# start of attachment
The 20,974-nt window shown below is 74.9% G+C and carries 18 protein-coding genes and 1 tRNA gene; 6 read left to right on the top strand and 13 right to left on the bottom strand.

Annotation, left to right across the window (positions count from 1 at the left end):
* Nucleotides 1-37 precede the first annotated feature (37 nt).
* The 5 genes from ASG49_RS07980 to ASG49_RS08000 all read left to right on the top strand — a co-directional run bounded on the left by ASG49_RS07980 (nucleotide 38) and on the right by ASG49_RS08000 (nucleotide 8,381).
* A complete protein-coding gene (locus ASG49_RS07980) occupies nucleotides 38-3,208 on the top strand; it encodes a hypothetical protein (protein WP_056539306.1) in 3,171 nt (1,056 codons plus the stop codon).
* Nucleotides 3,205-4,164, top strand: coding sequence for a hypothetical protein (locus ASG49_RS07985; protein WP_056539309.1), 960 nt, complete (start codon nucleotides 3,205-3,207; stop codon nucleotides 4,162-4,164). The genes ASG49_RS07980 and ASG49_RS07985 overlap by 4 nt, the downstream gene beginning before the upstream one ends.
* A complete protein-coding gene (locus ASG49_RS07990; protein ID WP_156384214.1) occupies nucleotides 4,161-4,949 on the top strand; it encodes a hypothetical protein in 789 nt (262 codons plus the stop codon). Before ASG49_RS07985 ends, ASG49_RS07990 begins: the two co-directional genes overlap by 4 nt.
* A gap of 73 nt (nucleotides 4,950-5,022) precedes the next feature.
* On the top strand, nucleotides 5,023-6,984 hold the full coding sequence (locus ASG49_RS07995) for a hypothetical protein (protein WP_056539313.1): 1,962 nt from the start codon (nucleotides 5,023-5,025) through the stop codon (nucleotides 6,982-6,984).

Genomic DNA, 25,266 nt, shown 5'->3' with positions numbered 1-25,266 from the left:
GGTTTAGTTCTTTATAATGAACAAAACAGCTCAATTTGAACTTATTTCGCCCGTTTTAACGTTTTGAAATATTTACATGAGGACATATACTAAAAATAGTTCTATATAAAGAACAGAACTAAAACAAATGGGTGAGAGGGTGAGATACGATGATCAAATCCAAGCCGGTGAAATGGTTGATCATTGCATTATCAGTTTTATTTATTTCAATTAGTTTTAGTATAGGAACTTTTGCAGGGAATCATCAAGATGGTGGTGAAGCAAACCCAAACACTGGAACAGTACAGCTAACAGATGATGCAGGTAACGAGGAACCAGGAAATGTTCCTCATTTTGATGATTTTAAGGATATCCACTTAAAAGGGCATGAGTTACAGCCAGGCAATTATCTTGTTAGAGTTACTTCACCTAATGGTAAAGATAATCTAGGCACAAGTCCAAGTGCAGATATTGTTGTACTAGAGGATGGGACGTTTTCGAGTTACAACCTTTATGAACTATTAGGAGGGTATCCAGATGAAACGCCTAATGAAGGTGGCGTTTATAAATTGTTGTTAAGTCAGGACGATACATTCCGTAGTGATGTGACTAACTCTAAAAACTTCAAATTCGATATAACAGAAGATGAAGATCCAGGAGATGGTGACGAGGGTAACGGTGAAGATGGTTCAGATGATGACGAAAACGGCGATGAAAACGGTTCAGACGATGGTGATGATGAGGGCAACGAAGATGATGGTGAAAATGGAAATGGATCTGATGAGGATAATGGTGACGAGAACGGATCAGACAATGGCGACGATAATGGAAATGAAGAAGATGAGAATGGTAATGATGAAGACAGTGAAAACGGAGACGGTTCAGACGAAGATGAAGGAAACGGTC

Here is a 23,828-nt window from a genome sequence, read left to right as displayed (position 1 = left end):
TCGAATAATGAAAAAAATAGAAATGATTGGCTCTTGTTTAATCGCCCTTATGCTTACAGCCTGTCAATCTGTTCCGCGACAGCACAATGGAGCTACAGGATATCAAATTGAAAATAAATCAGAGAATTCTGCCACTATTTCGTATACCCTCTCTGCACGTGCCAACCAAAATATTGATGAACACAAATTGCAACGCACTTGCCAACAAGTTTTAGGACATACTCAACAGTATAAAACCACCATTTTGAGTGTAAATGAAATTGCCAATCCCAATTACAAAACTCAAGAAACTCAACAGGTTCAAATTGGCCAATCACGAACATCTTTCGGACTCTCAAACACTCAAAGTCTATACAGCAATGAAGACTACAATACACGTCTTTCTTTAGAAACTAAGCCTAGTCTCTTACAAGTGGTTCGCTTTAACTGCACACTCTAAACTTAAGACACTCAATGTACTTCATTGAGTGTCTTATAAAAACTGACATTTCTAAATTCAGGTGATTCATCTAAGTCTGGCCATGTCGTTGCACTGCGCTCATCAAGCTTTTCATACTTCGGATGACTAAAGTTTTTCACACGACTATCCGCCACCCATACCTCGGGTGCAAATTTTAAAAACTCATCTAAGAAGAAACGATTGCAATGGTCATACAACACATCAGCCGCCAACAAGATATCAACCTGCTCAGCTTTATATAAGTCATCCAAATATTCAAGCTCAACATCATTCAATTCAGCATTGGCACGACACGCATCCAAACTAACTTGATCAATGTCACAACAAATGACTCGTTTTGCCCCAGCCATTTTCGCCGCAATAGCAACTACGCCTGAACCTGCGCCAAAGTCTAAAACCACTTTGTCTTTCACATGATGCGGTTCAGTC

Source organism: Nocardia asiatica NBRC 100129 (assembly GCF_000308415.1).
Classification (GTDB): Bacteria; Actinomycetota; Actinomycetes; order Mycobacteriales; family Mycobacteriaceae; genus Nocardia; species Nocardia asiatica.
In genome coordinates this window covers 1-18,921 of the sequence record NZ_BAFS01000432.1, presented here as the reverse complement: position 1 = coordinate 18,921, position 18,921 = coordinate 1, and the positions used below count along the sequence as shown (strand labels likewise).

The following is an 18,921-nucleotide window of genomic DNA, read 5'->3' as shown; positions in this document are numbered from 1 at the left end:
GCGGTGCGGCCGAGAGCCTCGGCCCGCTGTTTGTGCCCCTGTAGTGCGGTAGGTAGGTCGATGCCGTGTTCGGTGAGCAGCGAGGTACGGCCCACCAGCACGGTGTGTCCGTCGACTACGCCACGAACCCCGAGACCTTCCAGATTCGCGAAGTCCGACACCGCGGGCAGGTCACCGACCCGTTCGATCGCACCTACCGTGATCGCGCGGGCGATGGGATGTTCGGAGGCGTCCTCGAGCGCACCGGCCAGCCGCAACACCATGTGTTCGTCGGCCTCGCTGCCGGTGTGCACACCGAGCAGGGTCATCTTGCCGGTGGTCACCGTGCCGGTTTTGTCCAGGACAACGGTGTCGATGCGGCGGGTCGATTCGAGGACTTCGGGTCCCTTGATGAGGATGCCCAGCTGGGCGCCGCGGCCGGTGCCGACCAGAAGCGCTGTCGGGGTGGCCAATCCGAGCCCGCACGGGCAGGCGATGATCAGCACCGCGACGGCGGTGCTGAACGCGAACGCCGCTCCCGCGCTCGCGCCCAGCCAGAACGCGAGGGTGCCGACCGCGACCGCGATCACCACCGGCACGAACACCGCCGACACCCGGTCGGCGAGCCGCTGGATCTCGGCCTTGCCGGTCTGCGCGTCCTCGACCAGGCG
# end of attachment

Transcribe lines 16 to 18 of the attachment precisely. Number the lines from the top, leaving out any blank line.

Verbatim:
In genome coordinates this window covers 1-18,921 of the sequence record NZ_BAFS01000432.1, presented here as the reverse complement: position 1 = coordinate 18,921, position 18,921 = coordinate 1, and the positions used below count along the sequence as shown (strand labels likewise).

The following is an 18,921-nucleotide window of genomic DNA, read 5'->3' as shown; positions in this document are numbered from 1 at the left end:
GCGGTGCGGCCGAGAGCCTCGGCCCGCTGTTTGTGCCCCTGTAGTGCGGTAGGTAGGTCGATGCCGTGTTCGGTGAGCAGCGAGGTACGGCCCACCAGCACGGTGTGTCCGTCGACTACGCCACGAACCCCGAGACCTTCCAGATTCGCGAAGTCCGACACCGCGGGCAGGTCACCGACCCGTTCGATCGCACCTACCGTGATCGCGCGGGCGATGGGATGTTCGGAGGCGTCCTCGAGCGCACCGGCCAGCCGCAACACCATGTGTTCGTCGGCCTCGCTGCCGGTGTGCACACCGAGCAGGGTCATCTTGCCGGTGGTCACCGTGCCGGTTTTGTCCAGGACAACGGTGTCGATGCGGCGGGTCGATTCGAGGACTTCGGGTCCCTTGATGAGGATGCCCAGCTGGGCGCCGCGGCCGGTGCCGACCAGAAGCGCTGTCGGGGTGGCCAATCCGAGCCCGCACGGGCAGGCGATGATCAGCACCGCGACGGCGGTGCTGAACGCGAACGCCGCTCCCGCGCTCGCGCCCAGCCAGAACGCGAGGGTGCCGACCGCGACCGCGATCACCACCGGCACGAACACCGCCGACACCCGGTCGGCGAGCCGCTGGATCTCGGCCTTGCCGGTCTGCGCGTCCTCGACCAGGCG